To help offset the torrent of red ink their plans would necessarily produce, both Trump and Ryan turn to the alchemy of "dynamic scoring," which claims that the increased economic activity incentivized by tax cuts ultimately produce more tax revenue. For his part, Trump has promised to increase defense spending while protecting Medicare and Social Security, which he comically boasts can be paid for simply by cutting "waste, fraud, and abuse." But both Trump and Ryan would slash Medicaid spending and turn what remains over to the states as block grants. As he has in his annual budgets routinely supported by 95 percent of Congressional Republicans, Speaker Ryan would privatize Medicare and go much further in shredding the safety net. As the Center on Budget and Policy Priorities recently warned:
By 2025, nearly all of the tax cuts would go to households with incomes over $1 million; low- and middle-income households would gain only slightly. Over the next decade, millionaires would receive an estimated $2.6 trillion in tax cuts.
The increase in inequality also reflects the magnitude and composition of the $6 trillion in program cuts over the next ten years envisioned in the House GOP's budget plan, which aims to balance the budget over this period. The plan's spending cuts would hit programs for low- and moderate-income people much harder than other programs, denying health insurance to tens of millions of people and reducing food assistance and other basic aid to millions more. Over the next decade, the plan would cut programs assisting low- and moderate-income households by approximately $3.7 trillion, dwarfing the very small gains these households would receive from the House GOP tax cuts. Middle-class households likewise would lose far more from the House GOP's planned budget cuts than they would gain from the modest tax cuts they would receive from the tax plan.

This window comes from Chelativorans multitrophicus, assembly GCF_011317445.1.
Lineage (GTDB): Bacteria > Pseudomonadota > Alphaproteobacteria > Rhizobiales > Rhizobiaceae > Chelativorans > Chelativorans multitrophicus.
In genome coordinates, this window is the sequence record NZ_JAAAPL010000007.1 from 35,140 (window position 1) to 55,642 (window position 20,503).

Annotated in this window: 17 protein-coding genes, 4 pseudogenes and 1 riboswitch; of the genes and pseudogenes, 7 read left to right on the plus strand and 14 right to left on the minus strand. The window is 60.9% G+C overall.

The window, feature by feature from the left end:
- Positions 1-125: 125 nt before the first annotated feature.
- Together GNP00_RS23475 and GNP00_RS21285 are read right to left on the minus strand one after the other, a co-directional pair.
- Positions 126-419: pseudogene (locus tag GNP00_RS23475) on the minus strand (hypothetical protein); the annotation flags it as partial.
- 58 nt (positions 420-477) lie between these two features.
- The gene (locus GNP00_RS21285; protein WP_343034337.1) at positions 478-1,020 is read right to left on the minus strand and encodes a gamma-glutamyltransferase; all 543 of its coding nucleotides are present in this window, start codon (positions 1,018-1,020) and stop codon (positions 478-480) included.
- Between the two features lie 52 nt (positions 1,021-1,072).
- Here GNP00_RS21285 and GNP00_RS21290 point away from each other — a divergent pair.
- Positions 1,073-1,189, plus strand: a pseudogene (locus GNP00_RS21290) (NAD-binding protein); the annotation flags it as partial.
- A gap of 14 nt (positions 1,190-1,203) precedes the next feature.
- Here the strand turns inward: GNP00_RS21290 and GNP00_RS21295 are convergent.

All told, CBPP calculated in March, the last House GOP budget got 62 percent of its non-defense cuts from programs for those with low or modest incomes.
Now, none of this is rocket science. We've been here before. As the Center for American Progress demonstrated, the U.S. economy has grown faster and produced more jobs when marginal tax rates were higher--even much higher--than today:
In a dress rehearsal for today's debate, David Leonhardt of the New York Times in 2010 raised many of the same points about the GOP's demand to extend the Bush tax cuts. "Why should we believe that extending the Bush tax cuts will provide a big lift to growth?" His answer was unambiguous: